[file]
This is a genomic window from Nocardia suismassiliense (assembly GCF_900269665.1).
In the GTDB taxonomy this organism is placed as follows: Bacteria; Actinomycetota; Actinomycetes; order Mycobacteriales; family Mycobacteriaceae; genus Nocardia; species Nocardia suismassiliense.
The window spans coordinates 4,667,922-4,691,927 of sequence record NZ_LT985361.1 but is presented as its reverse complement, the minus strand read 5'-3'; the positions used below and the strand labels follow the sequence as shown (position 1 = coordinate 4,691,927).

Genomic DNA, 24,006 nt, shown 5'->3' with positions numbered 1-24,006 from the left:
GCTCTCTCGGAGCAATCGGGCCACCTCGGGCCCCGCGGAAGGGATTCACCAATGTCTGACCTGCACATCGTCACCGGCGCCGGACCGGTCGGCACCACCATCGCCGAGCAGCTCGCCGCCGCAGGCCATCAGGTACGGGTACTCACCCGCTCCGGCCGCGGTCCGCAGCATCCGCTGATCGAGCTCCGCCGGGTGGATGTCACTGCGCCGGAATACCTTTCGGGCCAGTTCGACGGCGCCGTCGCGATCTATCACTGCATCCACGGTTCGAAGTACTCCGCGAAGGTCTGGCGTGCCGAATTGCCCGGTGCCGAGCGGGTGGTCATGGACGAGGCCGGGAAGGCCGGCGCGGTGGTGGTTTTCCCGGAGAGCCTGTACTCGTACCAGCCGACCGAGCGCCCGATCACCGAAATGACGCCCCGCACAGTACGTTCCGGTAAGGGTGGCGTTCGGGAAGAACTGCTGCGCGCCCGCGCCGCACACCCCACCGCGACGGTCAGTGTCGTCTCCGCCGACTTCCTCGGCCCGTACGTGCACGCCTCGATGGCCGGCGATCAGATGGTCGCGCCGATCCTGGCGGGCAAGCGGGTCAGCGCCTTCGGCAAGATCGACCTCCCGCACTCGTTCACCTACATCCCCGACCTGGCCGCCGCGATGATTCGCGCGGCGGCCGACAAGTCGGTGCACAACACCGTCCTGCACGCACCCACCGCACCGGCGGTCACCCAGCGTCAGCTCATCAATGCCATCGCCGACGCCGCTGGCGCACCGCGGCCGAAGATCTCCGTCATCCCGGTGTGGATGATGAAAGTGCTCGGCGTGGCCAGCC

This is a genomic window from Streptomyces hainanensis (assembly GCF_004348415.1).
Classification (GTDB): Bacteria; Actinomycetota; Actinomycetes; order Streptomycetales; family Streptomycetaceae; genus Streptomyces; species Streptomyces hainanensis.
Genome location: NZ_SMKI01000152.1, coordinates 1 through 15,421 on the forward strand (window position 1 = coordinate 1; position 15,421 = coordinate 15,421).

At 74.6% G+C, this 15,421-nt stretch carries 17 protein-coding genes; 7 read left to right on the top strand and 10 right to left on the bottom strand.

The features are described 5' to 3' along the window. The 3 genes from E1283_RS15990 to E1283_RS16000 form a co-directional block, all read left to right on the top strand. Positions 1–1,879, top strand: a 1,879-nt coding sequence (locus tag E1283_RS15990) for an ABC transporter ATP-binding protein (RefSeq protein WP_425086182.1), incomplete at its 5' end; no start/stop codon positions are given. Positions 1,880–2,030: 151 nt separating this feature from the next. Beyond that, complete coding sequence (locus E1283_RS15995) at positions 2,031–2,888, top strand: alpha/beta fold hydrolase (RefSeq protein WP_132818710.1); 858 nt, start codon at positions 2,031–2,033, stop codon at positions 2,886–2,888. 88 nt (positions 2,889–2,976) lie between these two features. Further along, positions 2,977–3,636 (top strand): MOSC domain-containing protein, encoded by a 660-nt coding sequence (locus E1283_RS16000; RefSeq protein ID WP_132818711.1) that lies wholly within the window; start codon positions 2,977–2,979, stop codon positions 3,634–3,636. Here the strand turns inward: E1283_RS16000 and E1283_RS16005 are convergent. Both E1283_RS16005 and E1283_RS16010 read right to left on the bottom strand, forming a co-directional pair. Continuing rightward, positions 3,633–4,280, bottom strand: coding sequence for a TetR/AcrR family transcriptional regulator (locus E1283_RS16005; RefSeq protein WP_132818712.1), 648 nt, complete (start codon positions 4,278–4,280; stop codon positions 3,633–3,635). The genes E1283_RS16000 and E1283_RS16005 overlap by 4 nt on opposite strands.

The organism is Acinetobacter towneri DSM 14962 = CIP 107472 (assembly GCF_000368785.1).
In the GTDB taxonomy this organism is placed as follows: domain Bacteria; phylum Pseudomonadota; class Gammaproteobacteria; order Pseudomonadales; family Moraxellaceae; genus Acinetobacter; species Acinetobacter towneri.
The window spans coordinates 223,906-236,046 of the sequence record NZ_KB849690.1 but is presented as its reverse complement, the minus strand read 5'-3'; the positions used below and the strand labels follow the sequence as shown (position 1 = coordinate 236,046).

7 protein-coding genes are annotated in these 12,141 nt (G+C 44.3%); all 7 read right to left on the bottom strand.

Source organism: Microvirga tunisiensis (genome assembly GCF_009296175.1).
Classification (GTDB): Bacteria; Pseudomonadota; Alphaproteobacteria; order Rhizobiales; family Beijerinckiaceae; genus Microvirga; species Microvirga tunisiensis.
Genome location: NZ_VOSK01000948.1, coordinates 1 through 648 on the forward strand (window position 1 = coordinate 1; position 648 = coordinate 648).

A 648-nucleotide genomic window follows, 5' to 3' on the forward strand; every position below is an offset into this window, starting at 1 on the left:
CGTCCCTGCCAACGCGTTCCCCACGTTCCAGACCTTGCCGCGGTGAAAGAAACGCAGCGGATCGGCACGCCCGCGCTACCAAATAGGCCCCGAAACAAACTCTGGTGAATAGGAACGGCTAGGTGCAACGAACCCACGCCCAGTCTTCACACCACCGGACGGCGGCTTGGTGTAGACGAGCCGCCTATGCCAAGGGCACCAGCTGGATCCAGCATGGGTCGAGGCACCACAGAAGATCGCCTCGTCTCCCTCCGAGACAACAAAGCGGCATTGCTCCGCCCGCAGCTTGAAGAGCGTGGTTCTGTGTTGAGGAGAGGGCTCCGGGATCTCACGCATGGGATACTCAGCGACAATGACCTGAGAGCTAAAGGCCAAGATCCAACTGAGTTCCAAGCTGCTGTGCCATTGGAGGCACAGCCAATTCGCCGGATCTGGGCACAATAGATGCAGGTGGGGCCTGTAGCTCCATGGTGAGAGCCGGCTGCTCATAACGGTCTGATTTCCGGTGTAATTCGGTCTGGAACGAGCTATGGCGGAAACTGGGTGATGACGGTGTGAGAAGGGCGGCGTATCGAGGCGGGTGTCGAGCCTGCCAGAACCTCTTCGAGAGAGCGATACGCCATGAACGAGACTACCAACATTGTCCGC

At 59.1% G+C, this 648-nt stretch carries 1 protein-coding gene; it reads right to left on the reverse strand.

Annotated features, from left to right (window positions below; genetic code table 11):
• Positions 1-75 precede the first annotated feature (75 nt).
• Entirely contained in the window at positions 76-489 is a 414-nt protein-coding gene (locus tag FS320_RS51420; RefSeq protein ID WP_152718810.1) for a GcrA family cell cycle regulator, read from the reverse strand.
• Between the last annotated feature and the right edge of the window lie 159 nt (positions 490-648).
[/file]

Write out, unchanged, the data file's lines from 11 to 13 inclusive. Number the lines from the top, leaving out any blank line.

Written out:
The organism is Acinetobacter towneri DSM 14962 = CIP 107472 (assembly GCF_000368785.1).
In the GTDB taxonomy this organism is placed as follows: domain Bacteria; phylum Pseudomonadota; class Gammaproteobacteria; order Pseudomonadales; family Moraxellaceae; genus Acinetobacter; species Acinetobacter towneri.
The window spans coordinates 223,906-236,046 of the sequence record NZ_KB849690.1 but is presented as its reverse complement, the minus strand read 5'-3'; the positions used below and the strand labels follow the sequence as shown (position 1 = coordinate 236,046).